Living with a dog often brings healthy lifestyle changes as well. The presence of a furry friend can help motivate daily walks, playful activities, and outdoor adventures, all of which contribute to a more active lifestyle. Some studies have linked dog ownership to lower blood pressure, reduced risk of cardiovascular diseases, and overall improvements in physical fitness (Arhant et.al. 2011). Moreover, the responsibility of caring for a dog instills a sense of purpose and routine, further enhancing our overall well-being (Hawkins, 2021). 

Societal Impact

Some dog specialists still carry on their age-old role of practical assistance in everyday life. Their remarkable sense of smell allows them to detect things that people need to find, from termites in the foundation to cancer cells, and to do it more accurately than human invented devices (Browne, et.al.2006). Dogs, of course, are indispensable in rescue and recovery efforts during disasters. Their ancient role as livestock guardians continues, discouraging predators and thereby fostering an environment where predators can coexist with cattle, sheep, and other domestic animals., minimizing conflict with ranchers’ interests (Potet, et.al. 2021).  Many are taught to go beyond their role as companions and perform specific tasks that make daily life easier for people living in a world that is often not designed with their needs in mind: the hearing assistance dog alerts their handler to important sounds—the knock on the door, the phone, the fire alarm; the PTSD service dog provides a subtle barrier to keep anxiety-provoking people at a safe distance; the service dog brings objects and even food to the person who cannot reach them.

Matt Hersh and his service dog Gadget
"Having Gadget in my life has been amazing. I wake up in the morning feeling more confident that I can go out on my own, having him with me makes me feel more comfortable"

Matt Hersh

Education and Awareness:

Continuing to learn about and appreciate the human-canine bond can promote awareness regarding responsible pet ownership. By fostering a deep understanding of dogs, we can ensure their well-being, nurture harmonious relationships, and prevent misunderstandings or conflicts. Encouraging proper training, socialization, and humane treatment is crucial for fostering a healthy bond between humans and canines.

Conclusion

Love is essential to a fulfilling life. And love is risky. A great philosopher of the 16th century called loved ones “hostages to fortune.” Our bonds with dogs can create anxiety when essential resources are not available, compromising the powerful benefits we’ve outlined here (Applebaum 2021). The pet parent may feel guilty and undeserving of the relationship when they cannot afford veterinary care or even food for the dog. They may have to make the heartbreaking choice between a beloved canine family member and a roof over their heads. The victim of domestic abuse may be afraid of what the abuser will do to their dog if they leave. It is in society’s best interest to include support for this valuable part of human experience in every kind of social safety net. It is not in society’s interest to deprive some of its members of the profound benefits of sharing their lives with a canine best friend by limiting what that best friend may look like, based on prejudice and ignorance.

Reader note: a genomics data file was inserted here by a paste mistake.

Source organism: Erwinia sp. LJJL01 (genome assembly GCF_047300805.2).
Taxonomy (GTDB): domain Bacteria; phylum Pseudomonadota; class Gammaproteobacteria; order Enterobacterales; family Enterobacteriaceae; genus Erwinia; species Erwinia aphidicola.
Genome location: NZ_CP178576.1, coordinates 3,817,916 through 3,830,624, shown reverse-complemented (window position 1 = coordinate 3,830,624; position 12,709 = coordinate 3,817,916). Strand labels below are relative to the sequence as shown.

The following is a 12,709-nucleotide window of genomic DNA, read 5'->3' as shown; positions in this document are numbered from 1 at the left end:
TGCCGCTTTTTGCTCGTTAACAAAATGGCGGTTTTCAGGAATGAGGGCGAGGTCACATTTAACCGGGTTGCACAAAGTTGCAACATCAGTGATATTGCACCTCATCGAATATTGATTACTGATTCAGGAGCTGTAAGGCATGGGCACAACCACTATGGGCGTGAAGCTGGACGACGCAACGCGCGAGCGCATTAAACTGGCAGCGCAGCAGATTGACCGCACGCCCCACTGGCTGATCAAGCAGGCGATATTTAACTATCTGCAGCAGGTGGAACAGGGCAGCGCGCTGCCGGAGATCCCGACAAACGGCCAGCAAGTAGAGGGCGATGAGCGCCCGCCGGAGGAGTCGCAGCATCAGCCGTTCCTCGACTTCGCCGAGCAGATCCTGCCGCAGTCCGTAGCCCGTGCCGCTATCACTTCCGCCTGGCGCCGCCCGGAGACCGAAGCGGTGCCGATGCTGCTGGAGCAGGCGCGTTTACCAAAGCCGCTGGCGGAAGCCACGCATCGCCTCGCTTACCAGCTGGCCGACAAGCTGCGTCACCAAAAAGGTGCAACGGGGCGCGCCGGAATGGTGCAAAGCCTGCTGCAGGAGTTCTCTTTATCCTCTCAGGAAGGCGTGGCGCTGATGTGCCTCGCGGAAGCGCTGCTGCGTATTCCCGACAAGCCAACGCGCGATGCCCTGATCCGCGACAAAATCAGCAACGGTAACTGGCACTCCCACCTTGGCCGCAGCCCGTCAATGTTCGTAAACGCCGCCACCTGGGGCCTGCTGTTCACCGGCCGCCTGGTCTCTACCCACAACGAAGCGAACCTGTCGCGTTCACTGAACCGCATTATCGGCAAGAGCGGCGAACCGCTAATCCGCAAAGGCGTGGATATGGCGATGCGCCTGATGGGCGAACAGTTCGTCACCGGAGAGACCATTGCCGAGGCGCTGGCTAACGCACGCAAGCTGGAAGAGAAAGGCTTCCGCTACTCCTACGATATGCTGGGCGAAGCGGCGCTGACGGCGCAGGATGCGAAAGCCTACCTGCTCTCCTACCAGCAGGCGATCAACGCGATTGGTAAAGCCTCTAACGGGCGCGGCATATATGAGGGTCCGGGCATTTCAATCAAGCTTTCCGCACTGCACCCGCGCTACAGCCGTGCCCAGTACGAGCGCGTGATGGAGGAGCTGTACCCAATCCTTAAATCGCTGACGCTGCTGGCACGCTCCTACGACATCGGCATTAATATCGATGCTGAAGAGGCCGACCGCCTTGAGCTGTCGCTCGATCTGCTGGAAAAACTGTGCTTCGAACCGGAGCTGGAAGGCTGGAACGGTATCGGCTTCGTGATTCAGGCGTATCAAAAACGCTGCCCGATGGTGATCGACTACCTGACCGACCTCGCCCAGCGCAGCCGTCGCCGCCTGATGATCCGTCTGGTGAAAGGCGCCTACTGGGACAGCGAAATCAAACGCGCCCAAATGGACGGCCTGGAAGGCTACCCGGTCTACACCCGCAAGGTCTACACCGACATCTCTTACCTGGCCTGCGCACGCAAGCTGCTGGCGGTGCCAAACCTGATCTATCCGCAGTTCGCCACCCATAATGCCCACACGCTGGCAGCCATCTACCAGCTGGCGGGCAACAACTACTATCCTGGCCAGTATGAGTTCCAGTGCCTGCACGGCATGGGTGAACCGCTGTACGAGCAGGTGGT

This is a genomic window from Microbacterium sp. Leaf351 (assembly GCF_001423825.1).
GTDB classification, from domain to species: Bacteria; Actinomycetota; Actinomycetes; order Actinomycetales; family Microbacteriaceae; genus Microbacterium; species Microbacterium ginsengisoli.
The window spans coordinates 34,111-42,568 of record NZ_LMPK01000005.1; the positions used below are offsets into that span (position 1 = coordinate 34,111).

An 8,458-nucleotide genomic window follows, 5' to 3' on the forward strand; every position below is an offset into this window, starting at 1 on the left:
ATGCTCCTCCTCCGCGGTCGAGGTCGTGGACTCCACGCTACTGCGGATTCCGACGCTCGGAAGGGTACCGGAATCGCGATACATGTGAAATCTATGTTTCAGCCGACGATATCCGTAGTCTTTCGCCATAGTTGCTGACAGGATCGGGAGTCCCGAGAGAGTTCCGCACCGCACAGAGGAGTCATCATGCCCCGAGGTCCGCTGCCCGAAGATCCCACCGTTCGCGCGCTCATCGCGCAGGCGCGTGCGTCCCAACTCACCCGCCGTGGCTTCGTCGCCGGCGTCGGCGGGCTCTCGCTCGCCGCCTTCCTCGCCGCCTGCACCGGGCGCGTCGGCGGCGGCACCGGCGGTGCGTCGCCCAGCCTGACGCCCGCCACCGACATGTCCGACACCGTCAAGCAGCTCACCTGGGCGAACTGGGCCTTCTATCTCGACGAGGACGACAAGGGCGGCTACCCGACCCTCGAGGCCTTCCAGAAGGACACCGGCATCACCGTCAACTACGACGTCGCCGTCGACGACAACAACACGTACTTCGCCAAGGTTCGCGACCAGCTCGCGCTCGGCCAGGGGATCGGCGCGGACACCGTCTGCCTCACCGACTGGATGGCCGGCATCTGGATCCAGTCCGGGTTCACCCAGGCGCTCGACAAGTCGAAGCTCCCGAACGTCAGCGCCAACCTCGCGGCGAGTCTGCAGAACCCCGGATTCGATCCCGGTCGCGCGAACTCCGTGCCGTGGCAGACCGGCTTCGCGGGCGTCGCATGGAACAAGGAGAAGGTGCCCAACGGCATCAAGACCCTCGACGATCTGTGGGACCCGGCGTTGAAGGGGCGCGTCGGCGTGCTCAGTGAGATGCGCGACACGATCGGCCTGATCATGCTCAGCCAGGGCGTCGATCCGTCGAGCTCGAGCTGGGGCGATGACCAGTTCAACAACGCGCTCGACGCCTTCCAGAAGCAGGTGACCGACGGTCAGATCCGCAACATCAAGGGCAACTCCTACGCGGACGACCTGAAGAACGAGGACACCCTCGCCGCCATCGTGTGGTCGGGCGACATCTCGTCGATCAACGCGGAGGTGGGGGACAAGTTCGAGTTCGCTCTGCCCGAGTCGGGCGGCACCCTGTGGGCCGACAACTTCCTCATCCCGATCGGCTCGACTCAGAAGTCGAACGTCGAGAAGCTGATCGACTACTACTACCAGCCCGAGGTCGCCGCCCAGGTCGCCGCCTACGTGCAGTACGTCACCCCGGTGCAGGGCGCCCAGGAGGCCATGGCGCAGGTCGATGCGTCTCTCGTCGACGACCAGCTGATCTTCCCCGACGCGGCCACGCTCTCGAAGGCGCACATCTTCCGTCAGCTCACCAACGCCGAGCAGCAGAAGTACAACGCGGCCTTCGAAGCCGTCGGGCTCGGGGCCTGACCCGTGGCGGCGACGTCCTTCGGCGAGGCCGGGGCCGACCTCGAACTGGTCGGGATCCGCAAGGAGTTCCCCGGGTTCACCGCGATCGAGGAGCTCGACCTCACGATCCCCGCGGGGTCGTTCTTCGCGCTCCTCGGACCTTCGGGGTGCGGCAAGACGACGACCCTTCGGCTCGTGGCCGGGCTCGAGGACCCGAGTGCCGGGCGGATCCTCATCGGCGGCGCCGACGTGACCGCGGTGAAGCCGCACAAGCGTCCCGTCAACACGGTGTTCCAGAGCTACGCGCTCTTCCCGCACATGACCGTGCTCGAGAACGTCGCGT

This enduring bond of humans and canines is a treasure that enriches our lives in ways we are only beginning to understand.

References

Applebaum, J.W., MacLean, E.L. and McDonald, S.E., 2021. Love, fear, and the human-animal bond: On adversity and multispecies relationships. Comprehensive psychoneuroendocrinology7, p.100071.

ArhantSudhir, K., ArhantSudhir, R. and Sudhir, K., 2011. Pet ownership and cardiovascular risk reduction: supporting evidence, conflicting data and underlying mechanisms. Clinical and Experimental Pharmacology and Physiology38(11), pp.734-738.

Brooks, H.L., Rushton, K., Lovell, K., Bee, P., Walker, L., Grant, L. and Rogers, A., 2018. The power of support from companion animals for people living with mental health problems: A systematic review and narrative synthesis of the evidence. BMC psychiatry18, pp.1-12.

Browne, C., Stafford, K. and Fordham, R., 2006. The use of scent-detection dogs. Irish veterinary journal59(2), p.97.

Coppinger, R. and Coppinger, L., 2001. Dogs: A startling new understanding of canine origin, behavior & evolution. Simon and Schuster.

Handlin, L., Hydbring-Sandberg, E., Nilsson, A., Ejdebäck, M., Jansson, A. and Uvnäs-Moberg, K., 2011. Short-term interaction between dogs and their owners: effects on oxytocin, cortisol, insulin and heart rate—an exploratory study. Anthrozoös24(3), pp.301-315.

Hawkins, R.D., Hawkins, E.L. and Tip, L., 2021. “I can’t give up when I have them to care for”: People’s experiences of pets and their mental health. Anthrozoös34(4), pp.543-562.

McNicholas, J. and Collis, G.M., 2000. Dogs as catalysts for social interactions: Robustness of the effect. British journal of psychology91(1), pp.61-70.

Morey, D.F. and Jeger, R., 2022. When dogs and people were buried together. Journal of Anthropological Archaeology67, p.101434.

Potet, B., Moulin, C.H. and Meuret, M., 2021. Guard dogs to protect sheep grazing in fenced pastures against wolf: a new and still challenging practice. Journal of Alpine Research| Revue de géographie alpine, (109-4).

Ramírez, M.T.G. and Hernández, R.L., 2014. Benefits of dog ownership: Comparative study of equivalent samples. Journal of Veterinary Behavior9(6), pp.311-315.

Scoresby KJ, Strand EB, Ng Z, Brown KC, Stilz CR, Strobel K, Barroso CS, Souza M. Pet ownership and quality of life: A systematic review of the literature. Veterinary Sciences. 2021 Dec 16;8(12):332.

Stern, S.L., Donahue, D.A., Allison, S., Hatch, J.P., Lancaster, C.L., Benson, T.A., Johnson, A.L., Jeffreys, M.D., Pride, D., Moreno, C. and Peterson, A.L., 2013. Potential benefits of canine companionship for military veterans with posttraumatic stress disorder (PTSD). Society & Animals21(6), pp.568-581

Tannen, D., 2004. Talking the dog: Framing pets as interactional resources in family discourse. Research on Language and Social Interaction37(4), pp.399-420.

Vormbrock, J.K. and Grossberg, J.M., 1988. Cardiovascular effects of human-pet dog interactions. Journal of behavioral medicine11, pp.509-517.